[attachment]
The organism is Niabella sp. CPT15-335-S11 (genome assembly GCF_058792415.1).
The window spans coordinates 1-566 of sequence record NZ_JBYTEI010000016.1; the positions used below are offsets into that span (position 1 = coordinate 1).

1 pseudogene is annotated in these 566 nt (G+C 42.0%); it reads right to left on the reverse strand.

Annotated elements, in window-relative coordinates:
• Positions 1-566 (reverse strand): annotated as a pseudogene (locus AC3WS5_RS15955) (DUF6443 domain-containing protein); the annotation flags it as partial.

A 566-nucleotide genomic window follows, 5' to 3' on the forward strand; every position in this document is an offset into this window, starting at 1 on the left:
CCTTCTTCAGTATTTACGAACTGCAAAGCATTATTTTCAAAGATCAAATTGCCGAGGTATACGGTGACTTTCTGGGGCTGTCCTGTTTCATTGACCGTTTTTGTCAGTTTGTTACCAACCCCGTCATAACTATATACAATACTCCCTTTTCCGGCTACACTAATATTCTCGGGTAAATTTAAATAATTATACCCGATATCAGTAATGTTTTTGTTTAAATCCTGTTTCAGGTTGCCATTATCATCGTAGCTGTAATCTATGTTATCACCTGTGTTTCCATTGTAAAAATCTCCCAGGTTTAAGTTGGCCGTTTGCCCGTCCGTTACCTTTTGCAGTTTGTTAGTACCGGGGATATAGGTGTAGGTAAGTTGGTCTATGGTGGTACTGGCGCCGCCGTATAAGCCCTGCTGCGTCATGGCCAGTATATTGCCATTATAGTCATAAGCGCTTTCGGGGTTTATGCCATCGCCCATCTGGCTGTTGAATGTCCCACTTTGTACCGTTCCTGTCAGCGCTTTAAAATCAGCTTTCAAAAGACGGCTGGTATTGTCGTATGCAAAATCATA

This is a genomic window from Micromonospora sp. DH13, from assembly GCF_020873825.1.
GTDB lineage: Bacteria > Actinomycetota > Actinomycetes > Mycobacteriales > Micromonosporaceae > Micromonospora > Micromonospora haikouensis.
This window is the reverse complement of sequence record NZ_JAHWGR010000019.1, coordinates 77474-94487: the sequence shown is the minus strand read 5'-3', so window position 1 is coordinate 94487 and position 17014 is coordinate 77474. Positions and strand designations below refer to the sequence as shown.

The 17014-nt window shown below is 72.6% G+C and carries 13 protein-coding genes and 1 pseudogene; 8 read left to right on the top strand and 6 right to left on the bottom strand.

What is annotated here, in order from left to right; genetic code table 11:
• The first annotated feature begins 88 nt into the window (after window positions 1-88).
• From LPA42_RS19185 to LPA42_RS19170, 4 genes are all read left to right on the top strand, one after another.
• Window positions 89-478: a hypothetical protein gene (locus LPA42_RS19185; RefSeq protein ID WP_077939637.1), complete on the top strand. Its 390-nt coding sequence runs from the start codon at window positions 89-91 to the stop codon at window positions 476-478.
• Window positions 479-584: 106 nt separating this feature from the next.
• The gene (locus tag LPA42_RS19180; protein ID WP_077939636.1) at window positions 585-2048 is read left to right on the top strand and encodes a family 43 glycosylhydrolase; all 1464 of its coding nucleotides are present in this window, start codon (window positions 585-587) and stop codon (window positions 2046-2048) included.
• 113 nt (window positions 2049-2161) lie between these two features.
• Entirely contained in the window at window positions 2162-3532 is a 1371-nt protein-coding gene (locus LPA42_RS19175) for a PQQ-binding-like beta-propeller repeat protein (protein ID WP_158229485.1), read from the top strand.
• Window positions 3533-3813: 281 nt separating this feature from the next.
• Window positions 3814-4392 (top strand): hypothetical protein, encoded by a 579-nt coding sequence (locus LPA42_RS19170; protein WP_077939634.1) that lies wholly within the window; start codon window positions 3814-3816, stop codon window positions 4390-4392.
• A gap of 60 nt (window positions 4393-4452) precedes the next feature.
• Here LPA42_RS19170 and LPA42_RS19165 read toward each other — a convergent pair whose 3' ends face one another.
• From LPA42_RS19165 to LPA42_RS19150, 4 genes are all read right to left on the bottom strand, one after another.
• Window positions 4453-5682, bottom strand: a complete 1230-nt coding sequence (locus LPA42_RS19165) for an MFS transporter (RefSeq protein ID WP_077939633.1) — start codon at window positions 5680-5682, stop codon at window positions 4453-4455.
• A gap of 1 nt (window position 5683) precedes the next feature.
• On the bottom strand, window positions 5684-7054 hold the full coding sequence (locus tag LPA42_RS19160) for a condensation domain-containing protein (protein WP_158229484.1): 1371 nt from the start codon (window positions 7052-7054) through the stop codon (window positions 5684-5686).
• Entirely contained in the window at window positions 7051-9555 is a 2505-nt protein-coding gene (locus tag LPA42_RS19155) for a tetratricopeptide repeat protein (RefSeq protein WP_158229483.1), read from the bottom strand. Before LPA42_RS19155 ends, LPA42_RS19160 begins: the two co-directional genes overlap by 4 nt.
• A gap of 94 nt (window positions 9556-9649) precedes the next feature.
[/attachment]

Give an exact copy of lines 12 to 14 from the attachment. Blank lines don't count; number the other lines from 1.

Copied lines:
What is annotated here, in order from left to right; genetic code table 11:
• The first annotated feature begins 88 nt into the window (after window positions 1-88).
• From LPA42_RS19185 to LPA42_RS19170, 4 genes are all read left to right on the top strand, one after another.